Sometimes I just can't help but cry about our misfortune. I worry about the future because everything is so uncertain. Will there be jobs available for me when I graduate? I know that the world will change after this. I don't know how. I feel like it's going to be a race for each person to find their own spot. Like when you're playing trip to Jerusalem and one chair gets removed each round so not everyone will have a place. And then they're out. I worry about my family back in the Philippines. I have two sisters who work in one of the hospitals designated to receive COVID-19 patients. My sister's daughter works for another public hospital and is also exposed. My heart aches for all the suffering and injustice happening in the
Philippines. I know millions will not have food to eat because they have lost their jobs. Sometimes I ask myself what I'm doing here. Was going out of my comfort zone really worth the loneliness and uncertainty? It might not all work out but at least I can say I tried. But is that reasoning always wise? Two weeks ago my homestay host's son asked me why I moved to Canada. I didn't have a ready answer. So I thought long and hard before I said "I felt like I already achieved everything I wanted to achieve in the Philippines. So I thought it was time for something new." And that was the truth. Or at least half of it. The other half is because I felt that I was being led here. Everything worked together last year for me to come here. It all went smoothly. I didn't even have to try. It's as if it was destiny. I know it sounds silly because I don't really believe in destiny. But that's really how it felt like. So that knowledge keeps me going when I start to question why I'm here. I'm here because I was meant to be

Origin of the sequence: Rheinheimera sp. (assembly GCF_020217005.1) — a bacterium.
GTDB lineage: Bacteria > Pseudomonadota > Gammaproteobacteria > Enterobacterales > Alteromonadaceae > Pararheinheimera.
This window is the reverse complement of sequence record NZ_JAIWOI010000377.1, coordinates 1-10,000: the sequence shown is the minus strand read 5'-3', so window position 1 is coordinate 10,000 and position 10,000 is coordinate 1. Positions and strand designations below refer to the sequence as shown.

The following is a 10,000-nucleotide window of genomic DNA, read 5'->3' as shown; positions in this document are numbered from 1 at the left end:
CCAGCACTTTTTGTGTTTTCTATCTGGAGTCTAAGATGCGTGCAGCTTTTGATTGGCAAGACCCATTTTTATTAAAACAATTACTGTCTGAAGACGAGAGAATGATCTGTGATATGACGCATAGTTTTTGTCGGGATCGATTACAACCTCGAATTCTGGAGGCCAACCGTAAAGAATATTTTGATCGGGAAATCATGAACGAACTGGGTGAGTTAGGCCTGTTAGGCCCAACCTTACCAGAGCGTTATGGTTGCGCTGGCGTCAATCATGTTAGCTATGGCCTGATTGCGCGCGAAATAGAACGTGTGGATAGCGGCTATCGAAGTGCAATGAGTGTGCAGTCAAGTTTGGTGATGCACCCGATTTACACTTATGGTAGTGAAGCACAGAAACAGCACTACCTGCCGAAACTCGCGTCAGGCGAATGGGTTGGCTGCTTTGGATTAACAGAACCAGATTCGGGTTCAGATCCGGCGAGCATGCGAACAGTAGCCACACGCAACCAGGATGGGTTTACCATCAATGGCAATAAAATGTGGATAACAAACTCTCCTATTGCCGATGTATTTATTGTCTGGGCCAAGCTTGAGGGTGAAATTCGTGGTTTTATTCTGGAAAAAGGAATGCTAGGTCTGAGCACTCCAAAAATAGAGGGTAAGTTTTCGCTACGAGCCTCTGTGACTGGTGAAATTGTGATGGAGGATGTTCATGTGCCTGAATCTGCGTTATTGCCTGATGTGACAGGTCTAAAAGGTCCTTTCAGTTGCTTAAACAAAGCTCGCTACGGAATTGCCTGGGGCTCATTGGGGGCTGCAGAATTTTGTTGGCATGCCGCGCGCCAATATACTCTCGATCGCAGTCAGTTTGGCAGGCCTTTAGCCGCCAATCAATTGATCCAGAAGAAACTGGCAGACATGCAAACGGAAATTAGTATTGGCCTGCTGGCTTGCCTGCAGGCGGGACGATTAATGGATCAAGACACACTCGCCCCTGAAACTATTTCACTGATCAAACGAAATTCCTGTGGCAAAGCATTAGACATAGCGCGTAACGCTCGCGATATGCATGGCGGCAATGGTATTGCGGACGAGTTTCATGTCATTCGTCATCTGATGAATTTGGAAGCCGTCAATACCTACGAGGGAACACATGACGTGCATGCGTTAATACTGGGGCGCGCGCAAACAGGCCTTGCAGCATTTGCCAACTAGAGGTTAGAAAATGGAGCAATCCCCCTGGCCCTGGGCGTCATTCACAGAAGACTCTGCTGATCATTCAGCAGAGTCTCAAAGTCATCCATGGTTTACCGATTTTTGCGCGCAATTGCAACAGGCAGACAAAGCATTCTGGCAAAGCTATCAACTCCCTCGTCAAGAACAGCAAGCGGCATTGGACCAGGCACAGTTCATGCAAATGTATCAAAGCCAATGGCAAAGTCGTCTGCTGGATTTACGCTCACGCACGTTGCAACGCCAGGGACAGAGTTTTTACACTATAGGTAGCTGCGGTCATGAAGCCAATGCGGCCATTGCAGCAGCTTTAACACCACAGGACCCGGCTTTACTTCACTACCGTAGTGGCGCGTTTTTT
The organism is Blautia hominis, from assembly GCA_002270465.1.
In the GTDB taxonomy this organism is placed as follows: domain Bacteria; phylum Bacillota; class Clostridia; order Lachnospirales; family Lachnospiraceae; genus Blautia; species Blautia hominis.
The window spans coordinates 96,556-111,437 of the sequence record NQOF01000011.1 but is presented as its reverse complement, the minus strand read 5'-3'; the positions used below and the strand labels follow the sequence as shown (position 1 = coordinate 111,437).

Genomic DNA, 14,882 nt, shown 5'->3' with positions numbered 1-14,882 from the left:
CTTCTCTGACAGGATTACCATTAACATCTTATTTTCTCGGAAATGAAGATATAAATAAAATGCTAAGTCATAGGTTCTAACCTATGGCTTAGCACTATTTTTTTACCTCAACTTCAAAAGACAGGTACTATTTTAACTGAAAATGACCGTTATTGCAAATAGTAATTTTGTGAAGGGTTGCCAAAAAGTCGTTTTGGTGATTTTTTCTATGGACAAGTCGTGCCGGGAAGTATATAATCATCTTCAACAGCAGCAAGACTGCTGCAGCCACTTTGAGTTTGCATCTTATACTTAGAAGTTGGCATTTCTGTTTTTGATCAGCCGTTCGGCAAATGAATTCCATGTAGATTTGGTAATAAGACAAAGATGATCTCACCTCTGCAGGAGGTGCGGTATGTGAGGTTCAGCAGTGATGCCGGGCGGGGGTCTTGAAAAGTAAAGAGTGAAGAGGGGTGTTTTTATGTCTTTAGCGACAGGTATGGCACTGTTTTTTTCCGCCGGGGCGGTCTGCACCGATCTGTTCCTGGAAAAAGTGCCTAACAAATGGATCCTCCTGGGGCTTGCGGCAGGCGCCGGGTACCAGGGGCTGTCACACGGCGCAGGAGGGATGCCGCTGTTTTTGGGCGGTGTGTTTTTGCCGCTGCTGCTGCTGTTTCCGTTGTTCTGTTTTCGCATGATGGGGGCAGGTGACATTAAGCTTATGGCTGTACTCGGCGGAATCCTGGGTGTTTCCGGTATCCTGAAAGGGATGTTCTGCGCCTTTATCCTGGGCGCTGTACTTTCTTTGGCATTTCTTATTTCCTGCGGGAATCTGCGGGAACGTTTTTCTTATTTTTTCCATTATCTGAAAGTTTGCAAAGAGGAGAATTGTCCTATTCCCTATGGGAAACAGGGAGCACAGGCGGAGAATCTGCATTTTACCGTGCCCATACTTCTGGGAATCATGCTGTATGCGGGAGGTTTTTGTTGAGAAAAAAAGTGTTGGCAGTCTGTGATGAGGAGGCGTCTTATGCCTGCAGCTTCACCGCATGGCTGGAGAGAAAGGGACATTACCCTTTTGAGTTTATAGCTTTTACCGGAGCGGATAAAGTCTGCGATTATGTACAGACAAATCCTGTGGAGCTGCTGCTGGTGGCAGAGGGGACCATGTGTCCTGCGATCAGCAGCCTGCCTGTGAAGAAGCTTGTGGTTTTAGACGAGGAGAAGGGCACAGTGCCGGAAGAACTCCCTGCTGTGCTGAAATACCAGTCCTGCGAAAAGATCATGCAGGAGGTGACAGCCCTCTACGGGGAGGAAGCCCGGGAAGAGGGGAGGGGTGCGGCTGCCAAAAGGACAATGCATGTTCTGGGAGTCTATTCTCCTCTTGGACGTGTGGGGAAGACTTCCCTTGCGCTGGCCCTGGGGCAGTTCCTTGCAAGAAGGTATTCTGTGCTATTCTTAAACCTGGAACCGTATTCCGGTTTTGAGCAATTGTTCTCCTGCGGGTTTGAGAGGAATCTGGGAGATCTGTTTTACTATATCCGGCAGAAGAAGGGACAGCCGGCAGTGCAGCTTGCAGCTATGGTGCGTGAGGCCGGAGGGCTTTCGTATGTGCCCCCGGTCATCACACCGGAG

here now. Perhaps to learn something, do something, or meet someone. I don't know exactly what yet. So I'm keeping my eyes open.
I know I am very lucky to be where I am now. All I have to do is stay home and study and for that I am thankful. I have enough money to make it through without having to work for one year. But after that I'll have to start working. I hope the economy will already be recovering by then. I miss travelling. At this time of the year I'm usually travelling a lot. Now I just look at old travel pictures and reminisce.